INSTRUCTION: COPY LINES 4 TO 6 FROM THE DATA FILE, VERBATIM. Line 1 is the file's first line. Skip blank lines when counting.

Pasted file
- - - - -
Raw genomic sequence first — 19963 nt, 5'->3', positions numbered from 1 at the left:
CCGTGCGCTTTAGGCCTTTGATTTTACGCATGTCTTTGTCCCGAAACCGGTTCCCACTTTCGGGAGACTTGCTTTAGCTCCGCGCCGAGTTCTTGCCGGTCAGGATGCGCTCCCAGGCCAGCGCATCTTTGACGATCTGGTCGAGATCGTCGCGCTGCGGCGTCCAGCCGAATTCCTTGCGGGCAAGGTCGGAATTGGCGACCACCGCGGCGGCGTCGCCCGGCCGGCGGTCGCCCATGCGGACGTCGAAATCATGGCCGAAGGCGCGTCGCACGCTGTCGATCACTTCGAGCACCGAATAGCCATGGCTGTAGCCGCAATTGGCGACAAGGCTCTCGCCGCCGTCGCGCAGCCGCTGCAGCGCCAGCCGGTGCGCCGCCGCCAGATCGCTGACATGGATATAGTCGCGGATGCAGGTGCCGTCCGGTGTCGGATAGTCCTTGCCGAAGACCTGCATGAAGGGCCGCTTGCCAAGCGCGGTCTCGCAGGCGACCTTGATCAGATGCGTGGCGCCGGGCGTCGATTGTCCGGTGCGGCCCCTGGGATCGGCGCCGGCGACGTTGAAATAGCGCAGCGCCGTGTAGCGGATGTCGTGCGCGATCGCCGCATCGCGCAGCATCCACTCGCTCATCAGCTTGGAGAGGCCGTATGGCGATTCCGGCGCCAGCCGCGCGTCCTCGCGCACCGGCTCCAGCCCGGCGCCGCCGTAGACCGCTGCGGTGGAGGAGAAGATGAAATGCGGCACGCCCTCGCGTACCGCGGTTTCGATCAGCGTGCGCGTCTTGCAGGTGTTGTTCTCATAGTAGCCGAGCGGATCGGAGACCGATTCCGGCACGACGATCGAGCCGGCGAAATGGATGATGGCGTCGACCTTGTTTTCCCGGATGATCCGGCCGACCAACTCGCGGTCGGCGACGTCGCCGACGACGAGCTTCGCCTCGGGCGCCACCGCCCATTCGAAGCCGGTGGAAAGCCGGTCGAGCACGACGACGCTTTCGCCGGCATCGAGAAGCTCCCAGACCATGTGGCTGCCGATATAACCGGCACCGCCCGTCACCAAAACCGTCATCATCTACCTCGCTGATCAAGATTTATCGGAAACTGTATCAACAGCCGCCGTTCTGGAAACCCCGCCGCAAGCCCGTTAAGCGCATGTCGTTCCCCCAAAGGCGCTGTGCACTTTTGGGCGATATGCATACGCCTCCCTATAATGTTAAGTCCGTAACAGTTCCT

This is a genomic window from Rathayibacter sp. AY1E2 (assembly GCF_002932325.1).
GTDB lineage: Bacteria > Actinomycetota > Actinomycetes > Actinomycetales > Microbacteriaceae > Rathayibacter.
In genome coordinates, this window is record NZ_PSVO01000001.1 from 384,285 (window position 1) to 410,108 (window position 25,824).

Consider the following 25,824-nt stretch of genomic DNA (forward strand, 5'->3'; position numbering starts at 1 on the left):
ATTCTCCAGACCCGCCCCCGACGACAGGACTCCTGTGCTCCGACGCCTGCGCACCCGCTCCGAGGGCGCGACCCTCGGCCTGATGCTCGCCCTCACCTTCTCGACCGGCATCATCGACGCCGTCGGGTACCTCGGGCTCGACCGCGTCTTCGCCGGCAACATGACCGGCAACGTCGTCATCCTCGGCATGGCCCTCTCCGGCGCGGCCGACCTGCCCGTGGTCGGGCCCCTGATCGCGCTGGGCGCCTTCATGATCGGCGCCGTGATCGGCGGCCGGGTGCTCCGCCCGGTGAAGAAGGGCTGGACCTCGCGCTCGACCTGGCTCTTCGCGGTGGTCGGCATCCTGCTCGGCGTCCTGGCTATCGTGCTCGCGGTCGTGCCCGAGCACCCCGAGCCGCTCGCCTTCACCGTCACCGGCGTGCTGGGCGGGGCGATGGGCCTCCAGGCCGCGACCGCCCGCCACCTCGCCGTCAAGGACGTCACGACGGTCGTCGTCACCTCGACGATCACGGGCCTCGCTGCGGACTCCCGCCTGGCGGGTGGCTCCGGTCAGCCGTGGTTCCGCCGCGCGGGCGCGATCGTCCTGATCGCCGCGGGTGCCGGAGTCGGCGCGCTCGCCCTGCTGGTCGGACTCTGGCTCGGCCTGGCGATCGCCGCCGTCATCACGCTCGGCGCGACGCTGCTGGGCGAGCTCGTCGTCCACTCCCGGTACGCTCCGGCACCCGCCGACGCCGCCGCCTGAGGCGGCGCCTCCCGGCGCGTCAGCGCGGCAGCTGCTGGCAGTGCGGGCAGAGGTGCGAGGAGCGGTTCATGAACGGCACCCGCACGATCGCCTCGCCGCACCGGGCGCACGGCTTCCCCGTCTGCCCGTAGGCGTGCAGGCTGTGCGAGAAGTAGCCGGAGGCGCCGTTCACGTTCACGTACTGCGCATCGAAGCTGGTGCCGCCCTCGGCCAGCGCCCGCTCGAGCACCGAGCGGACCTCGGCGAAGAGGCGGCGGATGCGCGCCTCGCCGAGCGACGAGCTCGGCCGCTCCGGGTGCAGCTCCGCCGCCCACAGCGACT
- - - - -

GTDB lineage: Bacteria > Actinomycetota > Actinomycetes > Actinomycetales > Microbacteriaceae > Rathayibacter.
In genome coordinates, this window is record NZ_PSVO01000001.1 from 384,285 (window position 1) to 410,108 (window position 25,824).

Consider the following 25,824-nt stretch of genomic DNA (forward strand, 5'->3'; position numbering starts at 1 on the left):